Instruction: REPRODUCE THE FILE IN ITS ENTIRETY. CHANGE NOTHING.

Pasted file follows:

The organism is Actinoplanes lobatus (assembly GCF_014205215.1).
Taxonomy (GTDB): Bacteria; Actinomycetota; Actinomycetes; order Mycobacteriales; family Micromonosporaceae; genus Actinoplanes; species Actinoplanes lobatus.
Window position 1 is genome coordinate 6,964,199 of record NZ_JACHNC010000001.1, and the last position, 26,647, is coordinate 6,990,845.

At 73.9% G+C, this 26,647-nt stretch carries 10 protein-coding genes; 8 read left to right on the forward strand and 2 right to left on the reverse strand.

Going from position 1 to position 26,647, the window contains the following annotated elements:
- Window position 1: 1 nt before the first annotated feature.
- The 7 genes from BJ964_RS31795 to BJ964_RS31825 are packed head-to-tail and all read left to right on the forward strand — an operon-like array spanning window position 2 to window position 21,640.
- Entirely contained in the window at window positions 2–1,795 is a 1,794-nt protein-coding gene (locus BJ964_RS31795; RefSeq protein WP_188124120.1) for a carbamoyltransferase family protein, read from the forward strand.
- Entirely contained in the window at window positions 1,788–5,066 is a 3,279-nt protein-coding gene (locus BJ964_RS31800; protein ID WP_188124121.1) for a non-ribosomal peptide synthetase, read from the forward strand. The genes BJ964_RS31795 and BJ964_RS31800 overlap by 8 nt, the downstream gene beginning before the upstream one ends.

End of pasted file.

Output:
The organism is Actinoplanes lobatus (assembly GCF_014205215.1).
Taxonomy (GTDB): Bacteria; Actinomycetota; Actinomycetes; order Mycobacteriales; family Micromonosporaceae; genus Actinoplanes; species Actinoplanes lobatus.
Window position 1 is genome coordinate 6,964,199 of record NZ_JACHNC010000001.1, and the last position, 26,647, is coordinate 6,990,845.

At 73.9% G+C, this 26,647-nt stretch carries 10 protein-coding genes; 8 read left to right on the forward strand and 2 right to left on the reverse strand.

Going from position 1 to position 26,647, the window contains the following annotated elements:
- Window position 1: 1 nt before the first annotated feature.
- The 7 genes from BJ964_RS31795 to BJ964_RS31825 are packed head-to-tail and all read left to right on the forward strand — an operon-like array spanning window position 2 to window position 21,640.
- Entirely contained in the window at window positions 2–1,795 is a 1,794-nt protein-coding gene (locus BJ964_RS31795; RefSeq protein WP_188124120.1) for a carbamoyltransferase family protein, read from the forward strand.
- Entirely contained in the window at window positions 1,788–5,066 is a 3,279-nt protein-coding gene (locus BJ964_RS31800; protein ID WP_188124121.1) for a non-ribosomal peptide synthetase, read from the forward strand. The genes BJ964_RS31795 and BJ964_RS31800 overlap by 8 nt, the downstream gene beginning before the upstream one ends.